Dallas Snowflake Instructions
Make magic ring.
Round 1: Ch 2 (counts as 1 dc), 11 dc in ring; sl st in 2nd ch of starting ch 2; pull magic ring tight.
If you're not reading this pattern on Snowcatcher, you're not reading the designer's blog. Please go here to see the original.
Round 2: Ch 2 (counts as 1 dc), * sk next dc, 1 dc in next dc, ch 4, 1 dc in same dc; repeat from * around 4 times; sk next dc, 1 dc in same ch as sl st ending Round 1, ch 2, 1 dc in 2nd ch of starting ch 2 to form 6th ch 4 sp of Round.
Round 3: * Ch 18, 1 dc in 4th ch from hook, 1 dc in next ch, [sk next 2 ch, sl st in next ch, ch 3, 1 dc in each of next 2 ch] 2 times, sk next 2 ch, sl st in next ch, sl st in same ch 4 sp, ch 11, 1 dc in 4th ch from hook, 1 dc in next ch, sk next 2 ch, sl st in next ch, ch 3, sl st in next ch 4 sp; repeat from * around 5 times, ending with sl st in base of starting spoke; bind off. Weave in ends.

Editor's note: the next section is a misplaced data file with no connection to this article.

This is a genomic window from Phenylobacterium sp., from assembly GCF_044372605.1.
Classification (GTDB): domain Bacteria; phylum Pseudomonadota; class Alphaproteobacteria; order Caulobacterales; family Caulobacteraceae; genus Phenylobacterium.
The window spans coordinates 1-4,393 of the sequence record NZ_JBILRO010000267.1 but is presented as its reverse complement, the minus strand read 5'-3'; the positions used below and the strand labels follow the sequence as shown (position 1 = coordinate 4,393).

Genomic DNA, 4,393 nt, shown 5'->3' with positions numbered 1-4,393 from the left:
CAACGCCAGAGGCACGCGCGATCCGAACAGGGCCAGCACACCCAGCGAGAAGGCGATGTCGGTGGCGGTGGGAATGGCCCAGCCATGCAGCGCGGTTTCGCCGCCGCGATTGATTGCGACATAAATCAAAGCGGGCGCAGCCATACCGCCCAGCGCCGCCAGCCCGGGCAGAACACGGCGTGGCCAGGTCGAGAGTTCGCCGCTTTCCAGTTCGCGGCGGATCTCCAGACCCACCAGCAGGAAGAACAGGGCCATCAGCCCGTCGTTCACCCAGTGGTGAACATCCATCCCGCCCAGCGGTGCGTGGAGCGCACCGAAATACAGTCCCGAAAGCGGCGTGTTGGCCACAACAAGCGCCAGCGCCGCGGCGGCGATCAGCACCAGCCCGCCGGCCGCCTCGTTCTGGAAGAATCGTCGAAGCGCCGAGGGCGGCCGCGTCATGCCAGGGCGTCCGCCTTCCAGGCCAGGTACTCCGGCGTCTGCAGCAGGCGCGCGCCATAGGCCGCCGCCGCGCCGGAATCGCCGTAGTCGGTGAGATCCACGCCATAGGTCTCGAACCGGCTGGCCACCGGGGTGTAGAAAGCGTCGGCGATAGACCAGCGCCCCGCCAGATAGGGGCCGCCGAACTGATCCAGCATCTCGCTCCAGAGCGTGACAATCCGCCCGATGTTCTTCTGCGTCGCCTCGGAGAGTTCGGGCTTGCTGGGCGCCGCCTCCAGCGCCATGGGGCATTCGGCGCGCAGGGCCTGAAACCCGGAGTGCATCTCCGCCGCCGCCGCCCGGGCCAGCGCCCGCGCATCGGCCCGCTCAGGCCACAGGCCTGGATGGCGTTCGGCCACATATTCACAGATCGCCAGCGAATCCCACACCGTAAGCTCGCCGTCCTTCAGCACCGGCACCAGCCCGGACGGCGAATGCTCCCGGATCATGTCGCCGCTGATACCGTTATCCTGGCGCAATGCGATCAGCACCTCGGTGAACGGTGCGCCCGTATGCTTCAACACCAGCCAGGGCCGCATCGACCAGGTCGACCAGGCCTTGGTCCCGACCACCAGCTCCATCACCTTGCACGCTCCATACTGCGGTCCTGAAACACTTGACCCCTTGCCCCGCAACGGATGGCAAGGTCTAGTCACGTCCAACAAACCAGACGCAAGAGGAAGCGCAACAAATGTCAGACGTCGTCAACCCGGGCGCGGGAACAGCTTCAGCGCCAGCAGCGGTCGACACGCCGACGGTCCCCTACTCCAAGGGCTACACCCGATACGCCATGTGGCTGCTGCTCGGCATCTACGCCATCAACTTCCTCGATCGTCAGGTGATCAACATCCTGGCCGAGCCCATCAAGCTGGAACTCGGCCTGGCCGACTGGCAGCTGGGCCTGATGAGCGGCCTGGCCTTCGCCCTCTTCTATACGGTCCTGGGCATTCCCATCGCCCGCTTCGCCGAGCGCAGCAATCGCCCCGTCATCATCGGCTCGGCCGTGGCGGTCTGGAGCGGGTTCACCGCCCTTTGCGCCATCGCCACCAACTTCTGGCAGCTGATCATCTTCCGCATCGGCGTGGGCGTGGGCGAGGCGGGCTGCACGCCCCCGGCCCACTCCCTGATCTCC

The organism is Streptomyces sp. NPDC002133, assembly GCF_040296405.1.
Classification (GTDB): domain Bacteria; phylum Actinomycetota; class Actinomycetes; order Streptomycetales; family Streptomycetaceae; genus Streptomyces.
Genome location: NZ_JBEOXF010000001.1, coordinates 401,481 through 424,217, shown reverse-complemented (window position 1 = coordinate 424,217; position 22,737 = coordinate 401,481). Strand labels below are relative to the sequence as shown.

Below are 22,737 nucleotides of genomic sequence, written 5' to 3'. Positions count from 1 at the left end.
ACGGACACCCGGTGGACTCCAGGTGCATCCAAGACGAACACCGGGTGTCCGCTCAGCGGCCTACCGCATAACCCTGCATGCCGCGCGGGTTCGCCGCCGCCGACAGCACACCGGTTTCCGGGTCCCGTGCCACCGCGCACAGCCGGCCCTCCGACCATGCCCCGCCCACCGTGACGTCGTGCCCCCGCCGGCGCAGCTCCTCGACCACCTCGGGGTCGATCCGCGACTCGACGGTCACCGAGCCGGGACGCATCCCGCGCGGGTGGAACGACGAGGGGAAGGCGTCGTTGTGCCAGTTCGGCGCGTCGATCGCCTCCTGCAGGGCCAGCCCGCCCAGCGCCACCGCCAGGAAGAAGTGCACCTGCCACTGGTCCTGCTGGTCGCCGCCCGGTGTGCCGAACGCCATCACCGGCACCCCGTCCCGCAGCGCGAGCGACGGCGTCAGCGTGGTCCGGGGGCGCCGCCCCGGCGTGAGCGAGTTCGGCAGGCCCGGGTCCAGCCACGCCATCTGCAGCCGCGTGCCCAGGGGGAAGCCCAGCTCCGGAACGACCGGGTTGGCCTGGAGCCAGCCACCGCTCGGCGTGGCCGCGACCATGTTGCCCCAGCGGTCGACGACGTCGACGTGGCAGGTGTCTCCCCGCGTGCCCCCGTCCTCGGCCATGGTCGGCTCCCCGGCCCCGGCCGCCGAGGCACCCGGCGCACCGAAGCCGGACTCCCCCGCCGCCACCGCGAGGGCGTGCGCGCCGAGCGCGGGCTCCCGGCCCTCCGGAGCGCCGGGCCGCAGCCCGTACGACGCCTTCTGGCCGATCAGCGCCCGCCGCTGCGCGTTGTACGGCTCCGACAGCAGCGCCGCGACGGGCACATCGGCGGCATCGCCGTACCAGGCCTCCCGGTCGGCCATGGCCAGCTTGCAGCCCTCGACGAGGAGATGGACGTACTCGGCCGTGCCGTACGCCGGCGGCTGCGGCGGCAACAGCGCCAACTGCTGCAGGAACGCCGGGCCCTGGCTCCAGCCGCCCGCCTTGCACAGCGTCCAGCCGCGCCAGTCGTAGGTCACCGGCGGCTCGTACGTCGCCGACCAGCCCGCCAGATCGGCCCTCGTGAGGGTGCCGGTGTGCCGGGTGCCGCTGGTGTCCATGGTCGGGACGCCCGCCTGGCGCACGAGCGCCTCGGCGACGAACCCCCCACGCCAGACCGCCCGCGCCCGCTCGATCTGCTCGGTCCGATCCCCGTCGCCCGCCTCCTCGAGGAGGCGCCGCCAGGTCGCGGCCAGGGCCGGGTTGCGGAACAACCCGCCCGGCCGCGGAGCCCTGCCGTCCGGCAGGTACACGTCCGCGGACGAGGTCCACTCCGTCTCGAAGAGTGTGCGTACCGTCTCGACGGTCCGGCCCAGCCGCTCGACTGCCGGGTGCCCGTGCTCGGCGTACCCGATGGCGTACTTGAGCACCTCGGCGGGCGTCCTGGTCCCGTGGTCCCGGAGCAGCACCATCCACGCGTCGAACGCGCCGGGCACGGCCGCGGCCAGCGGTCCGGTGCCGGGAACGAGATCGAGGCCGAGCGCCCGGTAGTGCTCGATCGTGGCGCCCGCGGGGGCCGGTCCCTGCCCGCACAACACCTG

Finish: Tape wax paper or plastic wrap to top of empty pizza box. Pin snowflake to box on top of wax paper or plastic wrap.
If using glue, mix a few drops of water with a teaspoon of glue in small washable container. Paint snowflake with glue mixture or desired stiffener. Sprinkle lightly with glitter. Wash paintbrush and container thoroughly. Allow snowflake to dry at least 24 hours. Remove pins. Gently peel snowflake from wax paper or plastic wrap. Attach 10-inch clear thread to one spoke, weaving in end. Wrap fishing line around tree branch (or tape to ceiling or any overhead surface) and watch the snowflake twirl freely whenever you walk by! Snowflake also may be taped to window or tied to doorknob or cabinet handle.